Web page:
Author: Guede Mazaka
When the mist rolled itself over the water and the air fell crackling to the ground, Mani took Grégoire out onto the lake. Fascinated as always, Grégoire began many questions, but the Indian always waved them off before their tails could flick themselves out of Grégoire's mouth. He would only repeat one of the French words he'd learnt, "les yeux," and tap a finger to the corner of a bark-brown eye. And finally, feeling the chill and swish of the morning wash through him, Grégoire fell silent.
The Frenchman watched the shoreline, idly noting the forming and vanishing gaps in the mist. A stray beam of weak light feathered through the puffs of white, which eventually burned away where they touched the dilute gold. Gold that condensed, sharpened, until it was two eyes that drifted before Grégoire, that refracted into his soul.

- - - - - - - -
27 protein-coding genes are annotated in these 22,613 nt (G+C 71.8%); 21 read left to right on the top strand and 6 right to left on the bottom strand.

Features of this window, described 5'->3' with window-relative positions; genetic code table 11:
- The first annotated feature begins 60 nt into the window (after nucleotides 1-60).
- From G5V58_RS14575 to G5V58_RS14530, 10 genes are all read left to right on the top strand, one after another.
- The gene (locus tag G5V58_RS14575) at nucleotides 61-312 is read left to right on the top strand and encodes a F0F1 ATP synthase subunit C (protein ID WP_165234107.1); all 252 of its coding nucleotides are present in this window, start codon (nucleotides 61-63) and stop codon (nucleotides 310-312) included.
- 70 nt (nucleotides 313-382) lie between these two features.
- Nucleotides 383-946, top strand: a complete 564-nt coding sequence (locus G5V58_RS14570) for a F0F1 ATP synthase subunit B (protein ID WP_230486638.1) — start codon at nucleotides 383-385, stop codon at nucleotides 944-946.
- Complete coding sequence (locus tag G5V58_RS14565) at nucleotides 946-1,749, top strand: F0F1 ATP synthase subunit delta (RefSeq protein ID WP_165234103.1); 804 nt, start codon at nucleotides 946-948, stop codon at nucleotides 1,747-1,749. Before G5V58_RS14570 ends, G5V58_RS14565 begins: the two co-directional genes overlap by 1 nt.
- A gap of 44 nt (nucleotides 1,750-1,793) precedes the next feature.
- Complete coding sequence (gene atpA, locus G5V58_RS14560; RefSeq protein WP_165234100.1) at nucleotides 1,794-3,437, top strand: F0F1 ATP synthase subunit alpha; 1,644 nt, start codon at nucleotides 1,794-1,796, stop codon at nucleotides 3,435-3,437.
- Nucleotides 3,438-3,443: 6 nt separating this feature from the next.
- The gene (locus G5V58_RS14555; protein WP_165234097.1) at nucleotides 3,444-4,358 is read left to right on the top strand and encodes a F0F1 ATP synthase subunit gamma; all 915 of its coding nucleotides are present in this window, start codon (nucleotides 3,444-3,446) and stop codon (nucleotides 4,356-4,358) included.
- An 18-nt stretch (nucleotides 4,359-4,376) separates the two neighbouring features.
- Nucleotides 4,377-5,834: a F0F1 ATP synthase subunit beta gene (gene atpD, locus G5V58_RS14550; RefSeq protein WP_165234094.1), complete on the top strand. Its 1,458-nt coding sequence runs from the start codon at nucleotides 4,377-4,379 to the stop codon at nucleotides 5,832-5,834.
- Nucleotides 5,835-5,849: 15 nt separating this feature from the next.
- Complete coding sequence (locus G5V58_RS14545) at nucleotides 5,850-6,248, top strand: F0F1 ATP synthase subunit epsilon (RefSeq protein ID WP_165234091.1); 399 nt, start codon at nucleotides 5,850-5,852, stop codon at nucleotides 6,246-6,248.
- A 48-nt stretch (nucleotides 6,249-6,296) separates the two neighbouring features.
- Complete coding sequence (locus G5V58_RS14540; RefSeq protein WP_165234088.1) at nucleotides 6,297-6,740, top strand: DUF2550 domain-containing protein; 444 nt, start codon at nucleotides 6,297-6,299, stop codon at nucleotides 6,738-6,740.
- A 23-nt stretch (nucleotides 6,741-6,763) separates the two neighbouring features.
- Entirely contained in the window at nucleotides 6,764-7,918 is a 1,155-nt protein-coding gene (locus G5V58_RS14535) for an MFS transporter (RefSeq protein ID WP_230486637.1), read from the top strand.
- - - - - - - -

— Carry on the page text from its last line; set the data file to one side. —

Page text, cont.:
"Loup," Mani whispered, and on the bank, the phantom drew itself up for a singing moment before loping off. Grégoire turned back, mouth ready to speak, and saw the glance of sun off the edge of Mani's steady gaze. The Frenchman's breath hitched.
He stayed silent till they returned to camp. But he watched.